I never cared for any of the other Real Housewives series—they all blended together into a salad of idle famewhores playing up their insufferability for the cameras—but the Beverly Hills edition got its hooks into me immediately. Yes, these women were idle famewhores as well, but they were also ungodly rich, and there were some compelling, not-canned dynamics playing out between them.
Kim and Kyle Richards, aka Paris Hilton’s aunts, are the Patty and Selma of the series—two constantly bickering and resentful sisters, who will nevertheless be joined at the hip until the day they die. Then there's Taylor Armstrong, an Amazonian creature from the jungles of Oklahoma. Taylor is friend to all, save Kim, with whom she shares a bond of deep, mutual hatred; she's married to Russell, a quiet villain who can barely conceal his disdain for his aging trophy bride.
There are two gals you would be friends with: Adrienne Maloof, a filthy rich, Lebanese-American businesswoman with a deliciously gaudy sense of luxury who's married to a good-natured, if nauseating, plastic surgeon. And then of course there's the mostly delightful Lisa Vanderpump, a British restaurateur-hobbiest with a wicked wit and a bleeding heart for purse-sized canines and orphaned housegays.
Last, and many would argue least, is Camille Grammer, the now ex-wife of Kelsey Grammer—who during filming was performing eight times a week in La Cage aux Folles on Broadway, and probably more than eight times a week on the stewardess with whom he was having an affair.
Those were the main players, and watching their lives tangle weekly became something of an obsession of mine. The central conflict of the season was between Kyle and Camille, and it was over a conversation that occurred off-camera. Depending on whose side you took, Kyle had either suggested that Camille, sans Kelsey, was unworthy of being followed by a camera crew; or that Camille, overly sensitive because of her dissolving marriage, had misinterpreted Kyle’s innocent questions as judgment of her diminished value as a human being. That vortex of vicious cattiness and profound insecurity managed to suck everyone in—save Adrienne, who prides herself on being the group's level-headed problem-solver.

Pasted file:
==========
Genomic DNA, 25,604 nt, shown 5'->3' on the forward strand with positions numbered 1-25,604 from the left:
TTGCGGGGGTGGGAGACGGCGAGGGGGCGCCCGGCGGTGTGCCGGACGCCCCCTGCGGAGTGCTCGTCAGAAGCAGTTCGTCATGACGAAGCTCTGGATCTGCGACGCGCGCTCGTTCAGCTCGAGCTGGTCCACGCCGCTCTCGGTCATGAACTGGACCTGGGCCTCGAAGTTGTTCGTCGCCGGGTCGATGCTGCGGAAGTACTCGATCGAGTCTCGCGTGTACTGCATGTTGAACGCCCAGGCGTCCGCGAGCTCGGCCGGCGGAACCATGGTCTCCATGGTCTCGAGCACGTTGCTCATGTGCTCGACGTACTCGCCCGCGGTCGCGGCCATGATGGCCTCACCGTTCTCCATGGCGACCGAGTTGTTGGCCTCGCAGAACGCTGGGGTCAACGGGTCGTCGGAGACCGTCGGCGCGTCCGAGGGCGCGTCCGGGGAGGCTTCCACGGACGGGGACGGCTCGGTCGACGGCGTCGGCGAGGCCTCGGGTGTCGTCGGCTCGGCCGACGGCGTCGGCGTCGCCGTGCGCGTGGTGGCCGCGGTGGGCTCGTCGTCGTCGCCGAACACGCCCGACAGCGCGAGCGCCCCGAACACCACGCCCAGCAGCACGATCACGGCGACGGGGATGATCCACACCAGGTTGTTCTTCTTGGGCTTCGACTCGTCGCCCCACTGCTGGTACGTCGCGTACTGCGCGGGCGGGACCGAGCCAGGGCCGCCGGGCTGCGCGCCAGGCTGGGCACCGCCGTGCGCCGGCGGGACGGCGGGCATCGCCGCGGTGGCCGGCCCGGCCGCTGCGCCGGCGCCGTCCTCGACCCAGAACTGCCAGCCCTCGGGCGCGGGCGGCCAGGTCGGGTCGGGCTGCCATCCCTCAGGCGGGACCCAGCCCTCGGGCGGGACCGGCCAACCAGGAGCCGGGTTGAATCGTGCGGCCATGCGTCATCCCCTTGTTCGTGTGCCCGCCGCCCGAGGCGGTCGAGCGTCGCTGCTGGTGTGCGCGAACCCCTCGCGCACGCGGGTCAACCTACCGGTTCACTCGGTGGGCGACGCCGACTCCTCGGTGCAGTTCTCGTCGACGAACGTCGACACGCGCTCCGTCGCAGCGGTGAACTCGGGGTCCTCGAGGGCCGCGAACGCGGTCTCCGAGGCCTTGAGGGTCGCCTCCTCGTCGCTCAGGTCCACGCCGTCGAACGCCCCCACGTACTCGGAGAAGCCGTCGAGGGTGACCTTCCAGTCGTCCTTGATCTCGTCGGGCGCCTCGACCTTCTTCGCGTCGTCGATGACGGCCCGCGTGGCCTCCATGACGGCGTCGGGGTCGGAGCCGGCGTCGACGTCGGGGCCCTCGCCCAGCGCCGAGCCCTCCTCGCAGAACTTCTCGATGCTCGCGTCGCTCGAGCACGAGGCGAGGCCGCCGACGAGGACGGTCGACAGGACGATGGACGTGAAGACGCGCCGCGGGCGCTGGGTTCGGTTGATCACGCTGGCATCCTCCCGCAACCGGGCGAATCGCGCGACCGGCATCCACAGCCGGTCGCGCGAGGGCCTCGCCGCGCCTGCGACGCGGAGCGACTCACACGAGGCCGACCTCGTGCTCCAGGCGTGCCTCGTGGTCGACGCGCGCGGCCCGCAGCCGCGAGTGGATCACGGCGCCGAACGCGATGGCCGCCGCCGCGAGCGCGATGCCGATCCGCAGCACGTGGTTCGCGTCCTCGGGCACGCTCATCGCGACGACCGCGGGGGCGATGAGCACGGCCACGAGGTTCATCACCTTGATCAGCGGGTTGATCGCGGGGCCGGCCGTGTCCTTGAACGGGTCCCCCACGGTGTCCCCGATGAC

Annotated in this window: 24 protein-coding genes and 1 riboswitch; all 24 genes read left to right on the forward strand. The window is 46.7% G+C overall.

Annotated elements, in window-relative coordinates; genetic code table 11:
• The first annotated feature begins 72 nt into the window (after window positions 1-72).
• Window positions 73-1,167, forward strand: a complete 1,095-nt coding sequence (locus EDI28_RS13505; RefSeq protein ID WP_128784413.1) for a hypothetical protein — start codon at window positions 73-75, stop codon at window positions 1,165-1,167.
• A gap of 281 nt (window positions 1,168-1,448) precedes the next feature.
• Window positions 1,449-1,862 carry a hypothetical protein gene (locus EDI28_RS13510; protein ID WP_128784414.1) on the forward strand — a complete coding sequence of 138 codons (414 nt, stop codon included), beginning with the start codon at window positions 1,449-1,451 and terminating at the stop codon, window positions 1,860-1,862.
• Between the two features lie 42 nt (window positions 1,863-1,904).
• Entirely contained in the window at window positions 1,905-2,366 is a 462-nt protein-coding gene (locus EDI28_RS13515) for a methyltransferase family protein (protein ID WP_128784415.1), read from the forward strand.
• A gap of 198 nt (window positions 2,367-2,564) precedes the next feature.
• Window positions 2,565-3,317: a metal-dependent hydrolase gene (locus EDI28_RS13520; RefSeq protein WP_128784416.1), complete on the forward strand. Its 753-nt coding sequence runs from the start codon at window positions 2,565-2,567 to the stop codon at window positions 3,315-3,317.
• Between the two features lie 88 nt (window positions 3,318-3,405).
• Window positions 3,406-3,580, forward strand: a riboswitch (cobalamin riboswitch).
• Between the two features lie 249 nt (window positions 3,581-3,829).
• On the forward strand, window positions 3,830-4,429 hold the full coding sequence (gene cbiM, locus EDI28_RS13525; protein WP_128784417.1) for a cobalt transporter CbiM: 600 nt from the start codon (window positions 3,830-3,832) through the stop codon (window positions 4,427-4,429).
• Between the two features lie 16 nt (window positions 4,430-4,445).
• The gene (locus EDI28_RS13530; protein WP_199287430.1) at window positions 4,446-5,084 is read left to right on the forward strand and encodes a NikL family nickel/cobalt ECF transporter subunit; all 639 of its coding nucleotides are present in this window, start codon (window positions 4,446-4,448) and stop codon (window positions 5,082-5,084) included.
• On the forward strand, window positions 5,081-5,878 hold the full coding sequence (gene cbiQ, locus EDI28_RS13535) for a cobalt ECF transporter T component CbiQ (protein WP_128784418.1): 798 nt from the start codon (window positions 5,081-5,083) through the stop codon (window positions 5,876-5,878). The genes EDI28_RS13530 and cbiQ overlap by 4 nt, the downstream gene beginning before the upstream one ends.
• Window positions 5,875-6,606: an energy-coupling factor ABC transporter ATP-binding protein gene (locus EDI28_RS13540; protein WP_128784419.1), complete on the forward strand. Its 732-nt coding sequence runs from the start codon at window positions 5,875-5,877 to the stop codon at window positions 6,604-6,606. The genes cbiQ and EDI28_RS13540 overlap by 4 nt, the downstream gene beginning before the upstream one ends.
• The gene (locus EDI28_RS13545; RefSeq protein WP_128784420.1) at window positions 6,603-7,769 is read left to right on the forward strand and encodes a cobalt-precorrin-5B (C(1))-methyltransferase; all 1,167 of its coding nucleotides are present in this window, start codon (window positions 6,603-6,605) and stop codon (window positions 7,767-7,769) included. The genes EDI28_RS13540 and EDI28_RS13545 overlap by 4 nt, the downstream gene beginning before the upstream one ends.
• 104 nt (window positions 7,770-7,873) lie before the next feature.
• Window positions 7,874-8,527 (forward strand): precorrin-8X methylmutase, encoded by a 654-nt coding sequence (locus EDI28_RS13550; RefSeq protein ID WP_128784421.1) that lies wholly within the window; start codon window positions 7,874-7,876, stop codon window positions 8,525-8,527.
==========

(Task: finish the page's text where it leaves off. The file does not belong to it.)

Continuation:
The show quickly became a series of attempts to reconcile Kyle (whose husband is the Grammers' realtor) and Camille, all of which failed spectacularly. Most memorable was a dinner at Camille’s gargantuan Malibu estate—truly something out of a depressing fairy tale—in which her bizarre psychic friend puffed menacingly on an electronic cigarette while pledging to Kyle that she would die loveless and alone. As olive branch-trading goes, that meal was about as successful as the ‘93 Palestinian-Israeli Peace Accords.
The season ended, in a true jaw-dropper of an episode, at a birthday party for Taylor, where Russell delivered perhaps the saddest, coldest birthday speech of all time. Then Taylor got into it with an inebriated Kim after Lisa encouraged her to do so. Kyle jumped in, and it was Kim versus Kyle with the rest of the women waving dollar bills in the air and shouting, “Peck her eyes out! Go for the gullet!” The episode ended in the back of a stretch limo, with Kyle accusing Kim of being an ungrateful drunk before lunging at her throat.
Last night was the reunion show. Whoo-boy. You could inject the tension in that room with a syringe-ful of Restalyn. The five women gathered in the opulent lobby of a historic hotel in L.A. to answer viewer questions, as read off cue cards by Bravo’s exec-turned-on-air-talent Andy Cohen. How Cohen has not yet been the recipient of a Louis Vuitton screwdriver to the eye is beyond me, but I have to hand it to the guy—he’s got balls. He opened with a question about their plastic surgery, and not a particularly kind one. Did you know you could get lip implants? I guess I’m naive. I thought you just injected stuff in there. But no, apparently you can get full-on implants, and Taylor has them, and she refuses to submit to more surgery to take them out, even though people tell her all the time how freakishly inflated her lips look.
Then Cohen moved on to Camille, perhaps laying it on a bit thick when he read all the horrible things that have been said about her in print. “You’re awful. You’re terrible. You’re evil. You’re hateful. You’re Hitler in a wig.” Okay, Cohen. Back off. You aren’t exactly Gandhi, yourself. And the camera just trained on her while she watched a montage of her marriage crumbling steadily, a string of increasingly humiliating incidents leading up to the final dissolution. I don’t care how much of a pampered brat she is—that sh*t is sad, and watching her having to relive it was rough. Even Adrienne was reduced to tears. The mood lightened with prying questions about Camille's settlement; I think we can safely say it's somewhere in the $40-$50 million vicinity.
There were two heavyweight bouts—Kim vs. Taylor, and Camille vs. Kyle. Both were good, clean fights that went several rounds. Kim won in a TKO over Taylor’s threat to take her “in the alley and go all Oklahoma on her ass,” or something to that effect, which kind of undermined her work for a battered women’s charity. Kyle, meanwhile, reduced Camille to a fine pulp—though it was Cohen who finished her off by noting something along the lines of, “They say insecure people are always the ones who get most upset by the word ‘insecure.’” I’m pretty sure no one has ever said that in the history of mankind, but poor Camille seemed to accept it as fact.
In the second part, which airs next week, we get Lisa and her husband’s enraged tirade against Cedric, their sleezy French houseguest of a SOLID YEAR. Should be good.